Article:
The KN95 masks comply with standard GB 2626-2006 (KN95 grade), The performance is tested on four sections:
1) the Filtering efficiency, is over >95%
Tested using NACL as the particulates, the flow is: 85L/minute, the density of particulates: 15mg per CBM, at regulated temperature range, and at regulated humidity range
2) the resistance to inhaling (air in): must be less than 350 Pa
3) the resistance to exhale (air out): must be less than 250 Pa
4) the quality of ear loop / headband straps: pulling force of 10N lasting for 10 seconds, must be OK, cannot break
What is the difference between N95 and KN95 Masks?
The KN95 Masks are foldable and flat packed whereas the N95 Masks are not.
To be certified as a KN95 mask, the Chinese government requires the manufacturer to run mask fit tests on people with an ≤ 8% leakage. The N95 mask standard does not require manufacturers to run fit tests. N95 masks have slightly stricter requirements for pressure drop while inhaling and pressure drop while exhaling. This makes N95 masks slightly more breathable than KN95 masks.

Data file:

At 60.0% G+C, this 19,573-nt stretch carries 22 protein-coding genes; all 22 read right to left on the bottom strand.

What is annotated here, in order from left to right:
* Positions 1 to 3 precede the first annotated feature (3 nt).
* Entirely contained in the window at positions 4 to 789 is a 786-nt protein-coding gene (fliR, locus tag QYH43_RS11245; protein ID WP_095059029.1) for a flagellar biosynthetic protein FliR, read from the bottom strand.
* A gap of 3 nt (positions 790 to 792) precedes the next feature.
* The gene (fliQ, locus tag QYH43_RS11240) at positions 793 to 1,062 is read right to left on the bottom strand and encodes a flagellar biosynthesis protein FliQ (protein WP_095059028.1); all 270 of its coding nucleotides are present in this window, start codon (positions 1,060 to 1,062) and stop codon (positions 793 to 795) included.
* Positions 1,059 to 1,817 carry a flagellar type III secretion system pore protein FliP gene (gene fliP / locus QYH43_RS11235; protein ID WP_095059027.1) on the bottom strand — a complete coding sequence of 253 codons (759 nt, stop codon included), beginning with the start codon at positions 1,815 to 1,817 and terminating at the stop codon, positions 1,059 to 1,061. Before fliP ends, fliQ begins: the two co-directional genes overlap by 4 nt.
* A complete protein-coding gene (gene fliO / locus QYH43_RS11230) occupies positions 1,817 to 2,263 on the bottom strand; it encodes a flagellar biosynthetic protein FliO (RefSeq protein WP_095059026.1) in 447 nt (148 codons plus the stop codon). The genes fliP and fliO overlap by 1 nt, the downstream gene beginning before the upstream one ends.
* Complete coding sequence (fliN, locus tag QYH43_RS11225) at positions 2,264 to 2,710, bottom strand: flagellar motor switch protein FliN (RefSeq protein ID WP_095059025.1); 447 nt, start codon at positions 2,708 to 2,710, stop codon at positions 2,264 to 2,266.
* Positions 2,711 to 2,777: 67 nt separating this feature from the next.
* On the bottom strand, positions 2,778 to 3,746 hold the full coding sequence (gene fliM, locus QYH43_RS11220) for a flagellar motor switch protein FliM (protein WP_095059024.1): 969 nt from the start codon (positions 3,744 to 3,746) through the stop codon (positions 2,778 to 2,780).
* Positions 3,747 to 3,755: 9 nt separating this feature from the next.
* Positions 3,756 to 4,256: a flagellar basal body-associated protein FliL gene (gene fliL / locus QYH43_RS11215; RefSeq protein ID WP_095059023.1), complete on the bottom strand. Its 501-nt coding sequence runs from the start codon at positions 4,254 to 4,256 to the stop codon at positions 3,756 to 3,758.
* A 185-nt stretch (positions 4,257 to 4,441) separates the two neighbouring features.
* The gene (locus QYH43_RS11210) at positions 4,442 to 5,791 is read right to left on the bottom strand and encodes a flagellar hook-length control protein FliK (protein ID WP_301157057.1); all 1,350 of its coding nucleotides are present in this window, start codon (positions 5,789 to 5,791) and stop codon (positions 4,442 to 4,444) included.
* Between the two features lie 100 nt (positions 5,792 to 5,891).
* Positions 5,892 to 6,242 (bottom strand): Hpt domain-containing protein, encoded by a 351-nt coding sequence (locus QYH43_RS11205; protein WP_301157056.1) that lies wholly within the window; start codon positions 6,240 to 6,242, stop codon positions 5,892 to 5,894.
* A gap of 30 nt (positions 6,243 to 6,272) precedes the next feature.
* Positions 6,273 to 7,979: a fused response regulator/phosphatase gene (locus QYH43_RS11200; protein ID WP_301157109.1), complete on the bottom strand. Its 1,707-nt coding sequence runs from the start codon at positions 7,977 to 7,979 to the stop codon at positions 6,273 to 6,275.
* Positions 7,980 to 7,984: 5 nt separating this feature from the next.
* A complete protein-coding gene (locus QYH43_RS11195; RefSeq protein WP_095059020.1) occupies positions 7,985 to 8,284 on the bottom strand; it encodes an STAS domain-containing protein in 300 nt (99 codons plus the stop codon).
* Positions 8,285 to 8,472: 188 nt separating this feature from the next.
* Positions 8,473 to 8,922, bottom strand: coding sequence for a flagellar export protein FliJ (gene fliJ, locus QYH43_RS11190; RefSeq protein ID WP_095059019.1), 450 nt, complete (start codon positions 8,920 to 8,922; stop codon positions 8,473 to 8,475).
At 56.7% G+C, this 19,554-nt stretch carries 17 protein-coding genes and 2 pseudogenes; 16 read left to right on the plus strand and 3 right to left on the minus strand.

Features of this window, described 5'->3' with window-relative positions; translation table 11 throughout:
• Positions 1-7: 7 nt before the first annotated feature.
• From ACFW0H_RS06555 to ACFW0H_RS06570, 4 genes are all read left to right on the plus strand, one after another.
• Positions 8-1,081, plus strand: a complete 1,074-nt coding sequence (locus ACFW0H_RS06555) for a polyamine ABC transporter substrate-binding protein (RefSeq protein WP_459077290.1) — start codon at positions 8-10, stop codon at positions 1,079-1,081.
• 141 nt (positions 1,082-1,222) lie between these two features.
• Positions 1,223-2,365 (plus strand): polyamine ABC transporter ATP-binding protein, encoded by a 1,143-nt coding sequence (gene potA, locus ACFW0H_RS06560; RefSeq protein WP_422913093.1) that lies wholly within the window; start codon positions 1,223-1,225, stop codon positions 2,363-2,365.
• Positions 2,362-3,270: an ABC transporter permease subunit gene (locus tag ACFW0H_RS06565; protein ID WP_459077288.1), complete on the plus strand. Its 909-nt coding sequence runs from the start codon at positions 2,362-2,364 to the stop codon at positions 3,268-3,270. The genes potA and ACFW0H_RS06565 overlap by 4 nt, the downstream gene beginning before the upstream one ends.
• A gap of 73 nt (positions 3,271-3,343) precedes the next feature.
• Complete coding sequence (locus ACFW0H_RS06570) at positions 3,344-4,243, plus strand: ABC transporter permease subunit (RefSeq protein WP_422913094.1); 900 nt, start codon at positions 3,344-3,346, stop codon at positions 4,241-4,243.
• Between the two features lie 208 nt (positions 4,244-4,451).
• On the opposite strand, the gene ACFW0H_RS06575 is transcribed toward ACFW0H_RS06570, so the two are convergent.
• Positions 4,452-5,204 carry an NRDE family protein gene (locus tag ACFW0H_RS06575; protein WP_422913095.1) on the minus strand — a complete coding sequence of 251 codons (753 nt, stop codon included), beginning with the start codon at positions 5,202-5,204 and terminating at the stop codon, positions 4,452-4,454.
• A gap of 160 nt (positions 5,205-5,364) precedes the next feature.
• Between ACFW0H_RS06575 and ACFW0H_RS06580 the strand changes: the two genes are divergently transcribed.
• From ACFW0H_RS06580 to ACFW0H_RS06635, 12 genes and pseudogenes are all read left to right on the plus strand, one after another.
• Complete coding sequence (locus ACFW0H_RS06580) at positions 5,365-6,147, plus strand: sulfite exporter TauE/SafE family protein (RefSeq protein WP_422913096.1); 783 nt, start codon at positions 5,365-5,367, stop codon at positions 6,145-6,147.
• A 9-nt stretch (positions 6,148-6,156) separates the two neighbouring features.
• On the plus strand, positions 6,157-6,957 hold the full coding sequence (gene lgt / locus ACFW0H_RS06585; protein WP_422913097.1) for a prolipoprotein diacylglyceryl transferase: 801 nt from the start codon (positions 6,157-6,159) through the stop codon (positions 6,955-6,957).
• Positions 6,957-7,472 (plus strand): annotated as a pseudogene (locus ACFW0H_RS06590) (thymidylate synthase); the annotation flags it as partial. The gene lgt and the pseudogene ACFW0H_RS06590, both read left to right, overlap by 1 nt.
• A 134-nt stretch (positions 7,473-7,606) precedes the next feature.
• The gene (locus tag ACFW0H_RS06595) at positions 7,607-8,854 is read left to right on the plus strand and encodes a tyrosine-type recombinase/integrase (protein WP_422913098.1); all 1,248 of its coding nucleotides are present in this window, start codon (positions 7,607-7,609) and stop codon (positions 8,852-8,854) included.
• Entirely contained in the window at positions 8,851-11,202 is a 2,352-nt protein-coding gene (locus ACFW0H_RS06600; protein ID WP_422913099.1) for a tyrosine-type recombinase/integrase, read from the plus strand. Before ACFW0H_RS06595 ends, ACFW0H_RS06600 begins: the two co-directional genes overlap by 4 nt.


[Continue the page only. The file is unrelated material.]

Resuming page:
Does 95% efficiency mean that 5% of the particles get through the mask?
All masks are designed to help reduce, not eliminate, exposures to airborne hazards. For example, N95-rated FFRs have a filtration efficiency of at least 95% against non-oily particles when tested using the NIOSH criteria. The particles used to test the filtration are in a size range that is considered the most penetrating. Therefore, the test methods ensure that the filter media can filter particles of all sizes with at least 95% efficiency. It’s important to remember that the filter efficiency alone does not determine the overall reduction in airborne hazards provided by a mask. There are two other key determinants in reducing exposure: fit and wear time.
5) The FDA requires us to say : these masks are non medical grade. But it is more important to note that they exceed all KN95 standards mentioned above.